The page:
Bad: You've got a song stuck in your head. Worse: It's "How Much is that Doggie in the Window." Worst: It's been stuck in your head for the past three years.
Welcome to Susan Root's waking nightmare.
The 63-year-old custodian recently told the British press that she's developed an extremely rare form of tinnitus that causes her to hear songs in her head on an endless loop, even when none are playing in the background.
"It's like having a radio that you just can't turn off," Root said. "I began hearing tunes in my ears three years ago and it just has not stopped since."
Root says Patti Page's rendition of the childhood classic is the song she hears most often, but other tunes such as "God Save the Queen," "Happy Birthday," and "Auld Lang Syne," have also made her life a living Hell.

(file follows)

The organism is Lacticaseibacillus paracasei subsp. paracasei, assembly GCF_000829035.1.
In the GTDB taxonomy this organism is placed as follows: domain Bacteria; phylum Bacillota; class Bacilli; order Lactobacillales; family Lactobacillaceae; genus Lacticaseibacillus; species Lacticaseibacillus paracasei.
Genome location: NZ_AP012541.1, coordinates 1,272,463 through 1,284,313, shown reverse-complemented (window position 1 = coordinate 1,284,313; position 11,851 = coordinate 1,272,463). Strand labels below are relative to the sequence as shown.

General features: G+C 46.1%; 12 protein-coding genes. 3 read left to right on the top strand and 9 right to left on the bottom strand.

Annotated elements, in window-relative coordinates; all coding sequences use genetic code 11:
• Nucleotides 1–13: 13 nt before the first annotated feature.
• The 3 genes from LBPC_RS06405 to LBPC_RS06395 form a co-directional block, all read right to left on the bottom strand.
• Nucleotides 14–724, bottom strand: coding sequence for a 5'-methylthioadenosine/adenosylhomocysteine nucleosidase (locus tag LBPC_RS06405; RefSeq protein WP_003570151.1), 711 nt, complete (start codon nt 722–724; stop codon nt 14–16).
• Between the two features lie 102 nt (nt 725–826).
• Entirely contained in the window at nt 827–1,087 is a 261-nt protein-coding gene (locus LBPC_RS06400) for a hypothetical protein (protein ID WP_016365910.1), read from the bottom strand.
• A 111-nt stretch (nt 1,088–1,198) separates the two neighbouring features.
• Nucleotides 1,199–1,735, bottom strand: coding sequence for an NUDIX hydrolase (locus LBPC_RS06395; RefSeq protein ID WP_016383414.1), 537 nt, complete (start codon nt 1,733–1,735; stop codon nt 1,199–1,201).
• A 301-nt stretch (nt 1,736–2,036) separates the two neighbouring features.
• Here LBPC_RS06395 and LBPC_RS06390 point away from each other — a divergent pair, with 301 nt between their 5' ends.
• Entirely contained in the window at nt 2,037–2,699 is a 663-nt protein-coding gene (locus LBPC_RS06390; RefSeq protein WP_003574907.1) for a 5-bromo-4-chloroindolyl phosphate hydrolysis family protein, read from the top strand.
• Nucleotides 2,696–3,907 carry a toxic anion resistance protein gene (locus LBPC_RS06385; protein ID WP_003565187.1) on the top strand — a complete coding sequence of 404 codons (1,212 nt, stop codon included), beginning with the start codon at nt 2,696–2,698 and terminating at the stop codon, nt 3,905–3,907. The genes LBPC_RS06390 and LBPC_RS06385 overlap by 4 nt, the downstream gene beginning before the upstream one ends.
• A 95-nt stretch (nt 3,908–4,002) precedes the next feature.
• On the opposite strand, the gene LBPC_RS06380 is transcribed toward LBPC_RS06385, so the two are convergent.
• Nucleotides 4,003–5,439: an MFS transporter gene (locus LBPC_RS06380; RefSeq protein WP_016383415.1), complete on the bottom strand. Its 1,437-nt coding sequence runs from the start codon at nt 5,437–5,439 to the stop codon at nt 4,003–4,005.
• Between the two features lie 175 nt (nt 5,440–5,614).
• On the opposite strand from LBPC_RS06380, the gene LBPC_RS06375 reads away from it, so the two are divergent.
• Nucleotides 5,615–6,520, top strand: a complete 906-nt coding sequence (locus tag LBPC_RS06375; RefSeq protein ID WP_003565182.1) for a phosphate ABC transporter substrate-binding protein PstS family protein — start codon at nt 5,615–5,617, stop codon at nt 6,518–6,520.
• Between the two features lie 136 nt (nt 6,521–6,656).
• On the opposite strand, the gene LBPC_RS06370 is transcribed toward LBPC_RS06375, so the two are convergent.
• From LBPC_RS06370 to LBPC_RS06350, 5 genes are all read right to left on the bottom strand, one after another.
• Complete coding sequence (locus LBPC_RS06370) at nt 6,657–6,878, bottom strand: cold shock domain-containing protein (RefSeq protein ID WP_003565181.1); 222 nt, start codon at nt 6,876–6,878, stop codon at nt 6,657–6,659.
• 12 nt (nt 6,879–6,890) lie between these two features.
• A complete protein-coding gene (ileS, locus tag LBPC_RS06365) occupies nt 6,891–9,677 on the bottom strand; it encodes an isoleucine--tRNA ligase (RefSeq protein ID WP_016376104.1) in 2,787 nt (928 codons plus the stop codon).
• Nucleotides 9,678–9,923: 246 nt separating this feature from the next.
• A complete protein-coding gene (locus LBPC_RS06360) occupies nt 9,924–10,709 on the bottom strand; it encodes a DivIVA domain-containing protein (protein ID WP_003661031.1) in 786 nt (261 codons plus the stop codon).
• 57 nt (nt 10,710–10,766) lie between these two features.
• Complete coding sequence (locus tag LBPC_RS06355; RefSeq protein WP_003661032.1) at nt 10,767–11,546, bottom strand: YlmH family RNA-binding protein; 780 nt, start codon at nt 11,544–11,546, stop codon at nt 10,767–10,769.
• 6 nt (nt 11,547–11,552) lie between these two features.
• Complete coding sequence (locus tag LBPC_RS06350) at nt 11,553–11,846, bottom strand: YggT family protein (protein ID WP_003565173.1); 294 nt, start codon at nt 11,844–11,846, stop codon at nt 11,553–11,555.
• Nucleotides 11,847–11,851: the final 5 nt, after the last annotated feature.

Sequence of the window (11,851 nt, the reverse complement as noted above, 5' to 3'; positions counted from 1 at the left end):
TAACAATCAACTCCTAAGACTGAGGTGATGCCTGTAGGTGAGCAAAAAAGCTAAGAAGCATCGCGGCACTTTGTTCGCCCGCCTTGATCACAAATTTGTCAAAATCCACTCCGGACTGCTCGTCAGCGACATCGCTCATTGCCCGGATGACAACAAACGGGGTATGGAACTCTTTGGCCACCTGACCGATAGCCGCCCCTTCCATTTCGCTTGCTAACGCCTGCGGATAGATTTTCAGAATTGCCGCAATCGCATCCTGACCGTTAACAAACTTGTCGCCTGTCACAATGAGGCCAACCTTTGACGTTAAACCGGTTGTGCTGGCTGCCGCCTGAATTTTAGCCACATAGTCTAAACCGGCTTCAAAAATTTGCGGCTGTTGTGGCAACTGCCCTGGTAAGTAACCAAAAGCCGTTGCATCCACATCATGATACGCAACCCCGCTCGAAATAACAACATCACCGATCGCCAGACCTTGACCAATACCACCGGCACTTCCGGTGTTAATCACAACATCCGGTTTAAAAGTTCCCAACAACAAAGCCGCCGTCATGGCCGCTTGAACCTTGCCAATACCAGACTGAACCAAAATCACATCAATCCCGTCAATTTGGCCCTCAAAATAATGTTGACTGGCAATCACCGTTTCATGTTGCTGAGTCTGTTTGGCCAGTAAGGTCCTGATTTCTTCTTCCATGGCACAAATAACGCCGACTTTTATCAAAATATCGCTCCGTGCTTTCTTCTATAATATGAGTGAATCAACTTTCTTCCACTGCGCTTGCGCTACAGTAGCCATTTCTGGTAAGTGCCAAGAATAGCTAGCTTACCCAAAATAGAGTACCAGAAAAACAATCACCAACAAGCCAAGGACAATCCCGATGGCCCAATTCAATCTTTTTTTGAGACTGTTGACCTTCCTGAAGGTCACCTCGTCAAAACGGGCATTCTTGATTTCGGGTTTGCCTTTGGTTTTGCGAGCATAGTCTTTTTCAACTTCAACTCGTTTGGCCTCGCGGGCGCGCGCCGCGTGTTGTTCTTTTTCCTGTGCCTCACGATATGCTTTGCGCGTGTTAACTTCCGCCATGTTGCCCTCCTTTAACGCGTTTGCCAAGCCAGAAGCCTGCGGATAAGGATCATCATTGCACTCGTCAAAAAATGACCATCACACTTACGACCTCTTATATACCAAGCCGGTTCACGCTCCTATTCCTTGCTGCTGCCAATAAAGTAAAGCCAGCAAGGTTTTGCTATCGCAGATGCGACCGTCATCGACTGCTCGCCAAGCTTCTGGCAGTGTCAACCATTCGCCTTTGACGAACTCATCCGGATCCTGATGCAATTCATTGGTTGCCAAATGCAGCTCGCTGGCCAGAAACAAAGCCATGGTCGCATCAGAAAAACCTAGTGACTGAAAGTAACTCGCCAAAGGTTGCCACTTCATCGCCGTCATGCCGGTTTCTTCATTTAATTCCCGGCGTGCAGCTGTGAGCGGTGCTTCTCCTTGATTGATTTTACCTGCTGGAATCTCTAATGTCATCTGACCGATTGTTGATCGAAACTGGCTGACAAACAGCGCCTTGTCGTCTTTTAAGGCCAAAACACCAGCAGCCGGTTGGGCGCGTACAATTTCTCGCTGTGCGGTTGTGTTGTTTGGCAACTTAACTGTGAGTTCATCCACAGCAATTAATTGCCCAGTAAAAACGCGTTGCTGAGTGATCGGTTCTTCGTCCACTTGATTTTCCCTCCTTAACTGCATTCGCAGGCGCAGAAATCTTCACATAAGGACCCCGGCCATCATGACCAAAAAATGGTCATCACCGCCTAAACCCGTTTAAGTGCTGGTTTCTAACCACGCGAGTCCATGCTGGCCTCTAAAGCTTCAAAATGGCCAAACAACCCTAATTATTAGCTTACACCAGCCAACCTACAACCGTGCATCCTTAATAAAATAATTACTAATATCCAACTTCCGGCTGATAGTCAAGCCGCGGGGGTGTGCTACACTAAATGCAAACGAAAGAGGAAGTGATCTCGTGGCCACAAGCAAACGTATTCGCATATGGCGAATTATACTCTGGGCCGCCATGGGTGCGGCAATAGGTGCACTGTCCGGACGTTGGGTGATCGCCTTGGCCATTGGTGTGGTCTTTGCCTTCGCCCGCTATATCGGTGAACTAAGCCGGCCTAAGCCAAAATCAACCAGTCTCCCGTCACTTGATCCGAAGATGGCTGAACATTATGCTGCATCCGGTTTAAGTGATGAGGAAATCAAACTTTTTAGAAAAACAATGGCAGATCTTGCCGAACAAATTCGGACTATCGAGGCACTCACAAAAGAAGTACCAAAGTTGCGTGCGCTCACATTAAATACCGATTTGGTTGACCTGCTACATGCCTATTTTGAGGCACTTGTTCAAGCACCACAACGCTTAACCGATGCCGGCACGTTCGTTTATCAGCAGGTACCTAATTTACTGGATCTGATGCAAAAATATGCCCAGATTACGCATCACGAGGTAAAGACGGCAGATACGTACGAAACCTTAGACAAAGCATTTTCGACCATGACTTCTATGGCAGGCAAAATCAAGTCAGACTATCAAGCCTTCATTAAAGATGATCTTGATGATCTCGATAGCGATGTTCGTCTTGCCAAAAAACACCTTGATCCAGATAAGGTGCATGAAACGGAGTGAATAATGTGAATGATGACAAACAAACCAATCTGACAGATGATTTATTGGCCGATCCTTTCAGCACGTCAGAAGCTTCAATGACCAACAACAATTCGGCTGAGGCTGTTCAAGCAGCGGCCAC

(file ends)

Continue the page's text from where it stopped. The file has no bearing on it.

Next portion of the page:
The medical term for Root's condition is "musical hallucination," which is described by the British Tinnitus Association as "short fragments of simple melodies" that "are often mistaken for real music until it becomes clear that none is being played."
According to an association spokesman, the songs are "often from music heard regularly and familiar from youth."
Indeed, "How Much is that Doggie" was Root's favorite song growing up. "I used to sing it around the house all the time but now I can't stand it," she said.
The BTA says less than 1% of the population suffers from debilitating musical hallucinations, and it is typically an extension of hearing loss. Root said she noticed that hallucinations can on occasion drown out her husband's speech.
She was given a hearing aid to alleviate the symptoms, but so far it has failed to fix the problem. "I've come to accept that I'm probably going to be stuck with this hellish condition for the rest of my life," she said.